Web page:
I have spent 7 years working in and around Afghanistan as an academic, development practitioner, and "undercover Afghan." As a Dari-speaking Afghan-looking woman, I have tended to find that after you scratch the surface of Afghan discourse, something else comes out that could never adequately be captured in as blunt and culturally unfamiliar a tool as a western poll. I usually find that people from other cultures tend not to appreciate the underlying resentment or suspicion felt by many Muslims towards the powerful West, and how quickly it can bubble up over a quiet discussion over a cup of tea.

Finding a good facilitator for polling is hard in Afghanistan. ACSOR has done polls for organizations like the Asia Foundation (said to have been founded with CIA funding) and the US state department, and their polls tend to have eyebrow raising results which run counter to other research but are advantageous for suggesting the military operations are running well. The Environics poll is not the first strange public opinion poll coming out of Afghanistan by ACSOR.

Sometimes the timing of the release of such polls is telling. I did a survey of publicly available public opinion in Afghanistan in Dec 2005, it is available here: http://c4o.unitycode.org/me/PeaceConditionalities.final.20060413.pdf . The studies that I looked at are listed in the appendix. Shortly after I finished this study (which found sharp pessimism and a downturn in public opinion), a new quantitative survey was released that claimed that Afghans were very pleased with the reconstruction process and international presence, released right before a major donor conference. This was in the same year that friends of mine were chased out of a UN compound in Jalalabad by angry mobs, who set fire to the compound. Also the same year as the Koran riots and Afghan Minister of Planning Bashardoost winning major public support in demanding that NGOs leave the country.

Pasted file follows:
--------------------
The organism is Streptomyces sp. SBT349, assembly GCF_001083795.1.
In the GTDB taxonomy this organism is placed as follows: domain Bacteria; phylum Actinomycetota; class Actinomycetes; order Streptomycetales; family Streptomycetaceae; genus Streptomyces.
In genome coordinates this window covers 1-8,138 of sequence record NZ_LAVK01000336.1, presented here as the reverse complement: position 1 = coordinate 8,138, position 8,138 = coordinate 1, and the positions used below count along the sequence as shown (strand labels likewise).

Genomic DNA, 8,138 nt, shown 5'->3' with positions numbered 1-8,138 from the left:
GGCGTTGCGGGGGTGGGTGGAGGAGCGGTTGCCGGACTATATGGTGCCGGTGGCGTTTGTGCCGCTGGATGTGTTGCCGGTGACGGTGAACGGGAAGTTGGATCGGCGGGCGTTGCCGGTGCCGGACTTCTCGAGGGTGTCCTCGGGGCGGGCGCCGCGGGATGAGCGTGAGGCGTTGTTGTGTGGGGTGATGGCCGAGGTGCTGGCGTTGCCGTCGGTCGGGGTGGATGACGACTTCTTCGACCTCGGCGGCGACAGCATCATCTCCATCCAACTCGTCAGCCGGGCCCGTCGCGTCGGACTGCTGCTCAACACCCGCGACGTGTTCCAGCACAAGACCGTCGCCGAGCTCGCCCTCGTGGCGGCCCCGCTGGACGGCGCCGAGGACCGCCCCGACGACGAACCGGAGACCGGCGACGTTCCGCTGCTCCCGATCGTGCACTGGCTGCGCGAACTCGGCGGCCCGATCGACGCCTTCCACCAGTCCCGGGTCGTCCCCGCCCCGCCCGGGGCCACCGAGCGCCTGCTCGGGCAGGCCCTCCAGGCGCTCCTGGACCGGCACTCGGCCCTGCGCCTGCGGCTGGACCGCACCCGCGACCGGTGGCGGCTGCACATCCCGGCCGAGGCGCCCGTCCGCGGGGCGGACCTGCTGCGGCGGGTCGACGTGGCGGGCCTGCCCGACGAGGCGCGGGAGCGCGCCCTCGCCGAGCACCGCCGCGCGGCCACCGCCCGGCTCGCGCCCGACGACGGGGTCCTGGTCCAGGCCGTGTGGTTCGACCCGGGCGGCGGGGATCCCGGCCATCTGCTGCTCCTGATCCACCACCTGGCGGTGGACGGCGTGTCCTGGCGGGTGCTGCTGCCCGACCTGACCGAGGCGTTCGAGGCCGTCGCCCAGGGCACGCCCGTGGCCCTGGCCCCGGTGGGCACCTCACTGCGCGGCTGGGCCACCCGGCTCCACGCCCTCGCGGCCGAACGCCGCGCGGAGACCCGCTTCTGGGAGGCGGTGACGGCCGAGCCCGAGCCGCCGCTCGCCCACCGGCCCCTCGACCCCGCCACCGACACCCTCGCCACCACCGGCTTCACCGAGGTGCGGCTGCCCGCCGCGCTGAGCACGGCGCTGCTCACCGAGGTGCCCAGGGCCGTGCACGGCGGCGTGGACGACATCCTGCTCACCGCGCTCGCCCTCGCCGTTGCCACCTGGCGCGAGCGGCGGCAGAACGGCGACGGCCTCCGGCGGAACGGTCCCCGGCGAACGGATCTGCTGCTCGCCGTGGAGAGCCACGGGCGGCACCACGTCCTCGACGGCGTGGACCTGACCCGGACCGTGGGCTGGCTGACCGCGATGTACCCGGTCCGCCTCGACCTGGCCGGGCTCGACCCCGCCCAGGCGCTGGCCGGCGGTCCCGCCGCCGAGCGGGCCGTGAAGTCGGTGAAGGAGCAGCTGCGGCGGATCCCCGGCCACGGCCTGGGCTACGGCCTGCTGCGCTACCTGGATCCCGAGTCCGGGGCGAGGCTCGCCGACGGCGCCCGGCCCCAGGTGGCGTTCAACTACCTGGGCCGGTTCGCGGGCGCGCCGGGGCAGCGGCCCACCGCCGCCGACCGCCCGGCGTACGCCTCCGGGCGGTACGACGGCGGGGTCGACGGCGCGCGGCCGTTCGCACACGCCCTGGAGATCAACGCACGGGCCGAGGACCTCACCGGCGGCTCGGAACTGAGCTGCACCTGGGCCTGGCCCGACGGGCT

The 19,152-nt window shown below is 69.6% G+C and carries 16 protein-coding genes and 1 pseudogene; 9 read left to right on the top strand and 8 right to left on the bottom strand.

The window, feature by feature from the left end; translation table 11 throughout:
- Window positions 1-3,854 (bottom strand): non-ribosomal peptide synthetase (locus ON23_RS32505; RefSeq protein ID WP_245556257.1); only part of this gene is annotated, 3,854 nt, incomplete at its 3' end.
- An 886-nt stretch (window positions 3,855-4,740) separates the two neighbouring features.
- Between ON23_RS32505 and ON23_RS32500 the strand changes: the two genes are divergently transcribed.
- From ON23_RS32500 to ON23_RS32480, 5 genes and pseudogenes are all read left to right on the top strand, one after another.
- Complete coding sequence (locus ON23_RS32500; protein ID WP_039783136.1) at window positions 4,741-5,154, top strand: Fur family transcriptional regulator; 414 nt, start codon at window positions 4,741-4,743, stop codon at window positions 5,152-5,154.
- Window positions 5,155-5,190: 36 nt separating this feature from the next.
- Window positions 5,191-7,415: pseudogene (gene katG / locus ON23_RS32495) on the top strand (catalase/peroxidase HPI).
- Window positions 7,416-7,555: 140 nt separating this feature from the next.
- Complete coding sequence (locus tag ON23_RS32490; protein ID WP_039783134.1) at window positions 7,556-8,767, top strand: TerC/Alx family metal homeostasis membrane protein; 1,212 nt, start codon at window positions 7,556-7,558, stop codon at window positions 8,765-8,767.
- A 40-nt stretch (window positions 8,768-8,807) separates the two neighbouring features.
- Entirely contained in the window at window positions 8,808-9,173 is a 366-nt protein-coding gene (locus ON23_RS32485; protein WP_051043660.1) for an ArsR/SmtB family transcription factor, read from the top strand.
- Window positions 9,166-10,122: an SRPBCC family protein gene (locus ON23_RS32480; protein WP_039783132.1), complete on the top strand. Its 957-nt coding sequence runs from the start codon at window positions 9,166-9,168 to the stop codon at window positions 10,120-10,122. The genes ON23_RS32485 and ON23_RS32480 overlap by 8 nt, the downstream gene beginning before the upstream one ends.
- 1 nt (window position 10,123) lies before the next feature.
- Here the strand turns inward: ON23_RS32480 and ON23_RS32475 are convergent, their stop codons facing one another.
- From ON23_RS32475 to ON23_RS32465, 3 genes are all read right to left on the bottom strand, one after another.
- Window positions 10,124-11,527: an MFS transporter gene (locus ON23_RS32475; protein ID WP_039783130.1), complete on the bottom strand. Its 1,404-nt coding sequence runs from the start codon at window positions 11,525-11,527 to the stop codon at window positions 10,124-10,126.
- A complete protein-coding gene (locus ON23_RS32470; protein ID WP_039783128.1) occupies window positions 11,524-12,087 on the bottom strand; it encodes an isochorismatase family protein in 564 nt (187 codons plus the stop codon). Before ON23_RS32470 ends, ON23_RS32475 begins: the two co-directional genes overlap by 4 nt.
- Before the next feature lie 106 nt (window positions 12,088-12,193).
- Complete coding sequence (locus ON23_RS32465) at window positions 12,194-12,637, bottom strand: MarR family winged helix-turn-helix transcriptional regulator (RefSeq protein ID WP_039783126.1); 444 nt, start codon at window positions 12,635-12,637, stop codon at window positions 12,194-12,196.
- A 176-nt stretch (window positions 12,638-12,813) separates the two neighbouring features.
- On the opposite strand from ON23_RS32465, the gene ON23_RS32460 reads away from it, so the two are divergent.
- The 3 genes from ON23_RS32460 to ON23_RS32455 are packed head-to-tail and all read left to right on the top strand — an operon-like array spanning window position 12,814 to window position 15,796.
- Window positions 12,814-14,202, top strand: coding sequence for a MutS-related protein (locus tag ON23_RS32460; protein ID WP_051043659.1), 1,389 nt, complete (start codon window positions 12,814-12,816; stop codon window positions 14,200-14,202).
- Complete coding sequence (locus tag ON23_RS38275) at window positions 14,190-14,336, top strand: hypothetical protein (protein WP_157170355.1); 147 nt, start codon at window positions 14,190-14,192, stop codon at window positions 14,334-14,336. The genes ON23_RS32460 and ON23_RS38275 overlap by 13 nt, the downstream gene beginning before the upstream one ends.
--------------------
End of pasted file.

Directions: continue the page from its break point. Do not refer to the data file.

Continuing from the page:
Methodology doesn't state how questions were piloted. Were there ways of triangulating responses? For instance, if people are so positive about the future, why is it that in the Environics poll only 40% think the government and foreigners will prevail in the current conflict? (20% believe the Taliban will win, 40% don't know). 20% believe Al Qaida is a positive force in the country - how does that mesh with other responses?

Concerns with generalizability -

Poor to non-existent communications and road infrastructure in rural areas, inadequate mapping, lack of security, illiteracy, widely divergent population estimates and shifting displaced populations hamper statistical generalizability of their poll of about 1,500 Afghans.

--

I have been in Afghanistan many times in the last 6 years, and in my three visits this year I found the security situation to be the worst I have ever seen. I first entered Afghanistan during the time of the Taliban, and even then did not feel as threatened as I did in my most recent journey in October 2007. There is no sense of safety anywhere, and even longtime Afghan friends of mine now feel uncomfortable entering downtown Kabul. Such fears could only have worsened with the Nov 6th suicide bomb killing children and MPs in Baghlan, formerly considered a "safe" area.

I have been wrong more times than I can count when it comes to Afghanistan, which I find a fascinating and unendingly complicated space. I don't object to surprising research findings, but I do object to bad science that run counter to common sense. The Environics poll runs counter to what I and other longtime development workers have found to be the mood in the country (including a practitioner who has lived for 6 years in Kandahar). The poll is also dangerous, in my opinion, because the word for expressing the public's mood that is more and more being bandied about in expert circles, and among Afghans, is "occupation." I was a panelist at the Middle East Studies Association annual conference this weekend, and everybody there agreed with that framing. So I believe it is particularly important to not allow a poll (which, as we understand, even in the best of situations is just a poll and not reflective of anything other than what people choose to say to a pollster) to be taken as more than it is.


Best regards,

Sarah Kamal
2007 Trudeau Scholar
PhD Candidate, London School of Economics